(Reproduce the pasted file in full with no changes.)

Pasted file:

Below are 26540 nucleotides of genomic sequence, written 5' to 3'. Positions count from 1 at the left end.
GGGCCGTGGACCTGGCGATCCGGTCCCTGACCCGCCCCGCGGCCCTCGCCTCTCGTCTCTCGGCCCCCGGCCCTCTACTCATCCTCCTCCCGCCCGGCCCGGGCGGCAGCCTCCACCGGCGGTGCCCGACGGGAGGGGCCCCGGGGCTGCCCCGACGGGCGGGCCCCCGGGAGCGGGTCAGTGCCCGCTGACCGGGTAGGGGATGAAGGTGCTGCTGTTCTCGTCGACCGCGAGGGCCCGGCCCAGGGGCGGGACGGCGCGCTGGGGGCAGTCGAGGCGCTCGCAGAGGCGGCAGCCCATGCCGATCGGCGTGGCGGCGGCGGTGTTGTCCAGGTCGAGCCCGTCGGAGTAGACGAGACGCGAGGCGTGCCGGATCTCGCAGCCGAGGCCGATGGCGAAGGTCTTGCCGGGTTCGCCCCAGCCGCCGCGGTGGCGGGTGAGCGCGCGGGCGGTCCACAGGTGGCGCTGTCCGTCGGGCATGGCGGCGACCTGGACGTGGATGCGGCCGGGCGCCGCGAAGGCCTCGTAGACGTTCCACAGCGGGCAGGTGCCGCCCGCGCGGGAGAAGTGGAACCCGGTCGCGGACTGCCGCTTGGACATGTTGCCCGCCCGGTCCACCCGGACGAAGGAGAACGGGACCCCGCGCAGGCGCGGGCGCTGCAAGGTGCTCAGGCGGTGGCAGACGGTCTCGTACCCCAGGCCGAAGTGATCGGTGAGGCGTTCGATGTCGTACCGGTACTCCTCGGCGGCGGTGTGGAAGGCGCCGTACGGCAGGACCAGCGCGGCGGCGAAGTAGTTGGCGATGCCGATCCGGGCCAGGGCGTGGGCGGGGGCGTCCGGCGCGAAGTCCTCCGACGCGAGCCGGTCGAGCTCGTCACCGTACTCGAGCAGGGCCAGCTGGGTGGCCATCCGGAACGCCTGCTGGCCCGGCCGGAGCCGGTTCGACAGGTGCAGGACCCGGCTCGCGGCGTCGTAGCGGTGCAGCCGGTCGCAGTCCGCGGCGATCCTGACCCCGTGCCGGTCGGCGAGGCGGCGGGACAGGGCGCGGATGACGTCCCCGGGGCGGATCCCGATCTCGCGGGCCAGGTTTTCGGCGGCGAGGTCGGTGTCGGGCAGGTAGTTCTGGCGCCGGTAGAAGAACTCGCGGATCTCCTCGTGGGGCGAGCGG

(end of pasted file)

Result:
Below are 26540 nucleotides of genomic sequence, written 5' to 3'. Positions count from 1 at the left end.
GGGCCGTGGACCTGGCGATCCGGTCCCTGACCCGCCCCGCGGCCCTCGCCTCTCGTCTCTCGGCCCCCGGCCCTCTACTCATCCTCCTCCCGCCCGGCCCGGGCGGCAGCCTCCACCGGCGGTGCCCGACGGGAGGGGCCCCGGGGCTGCCCCGACGGGCGGGCCCCCGGGAGCGGGTCAGTGCCCGCTGACCGGGTAGGGGATGAAGGTGCTGCTGTTCTCGTCGACCGCGAGGGCCCGGCCCAGGGGCGGGACGGCGCGCTGGGGGCAGTCGAGGCGCTCGCAGAGGCGGCAGCCCATGCCGATCGGCGTGGCGGCGGCGGTGTTGTCCAGGTCGAGCCCGTCGGAGTAGACGAGACGCGAGGCGTGCCGGATCTCGCAGCCGAGGCCGATGGCGAAGGTCTTGCCGGGTTCGCCCCAGCCGCCGCGGTGGCGGGTGAGCGCGCGGGCGGTCCACAGGTGGCGCTGTCCGTCGGGCATGGCGGCGACCTGGACGTGGATGCGGCCGGGCGCCGCGAAGGCCTCGTAGACGTTCCACAGCGGGCAGGTGCCGCCCGCGCGGGAGAAGTGGAACCCGGTCGCGGACTGCCGCTTGGACATGTTGCCCGCCCGGTCCACCCGGACGAAGGAGAACGGGACCCCGCGCAGGCGCGGGCGCTGCAAGGTGCTCAGGCGGTGGCAGACGGTCTCGTACCCCAGGCCGAAGTGATCGGTGAGGCGTTCGATGTCGTACCGGTACTCCTCGGCGGCGGTGTGGAAGGCGCCGTACGGCAGGACCAGCGCGGCGGCGAAGTAGTTGGCGATGCCGATCCGGGCCAGGGCGTGGGCGGGGGCGTCCGGCGCGAAGTCCTCCGACGCGAGCCGGTCGAGCTCGTCACCGTACTCGAGCAGGGCCAGCTGGGTGGCCATCCGGAACGCCTGCTGGCCCGGCCGGAGCCGGTTCGACAGGTGCAGGACCCGGCTCGCGGCGTCGTAGCGGTGCAGCCGGTCGCAGTCCGCGGCGATCCTGACCCCGTGCCGGTCGGCGAGGCGGCGGGACAGGGCGCGGATGACGTCCCCGGGGCGGATCCCGATCTCGCGGGCCAGGTTTTCGGCGGCGAGGTCGGTGTCGGGCAGGTAGTTCTGGCGCCGGTAGAAGAACTCGCGGATCTCCTCGTGGGGCGAGCGG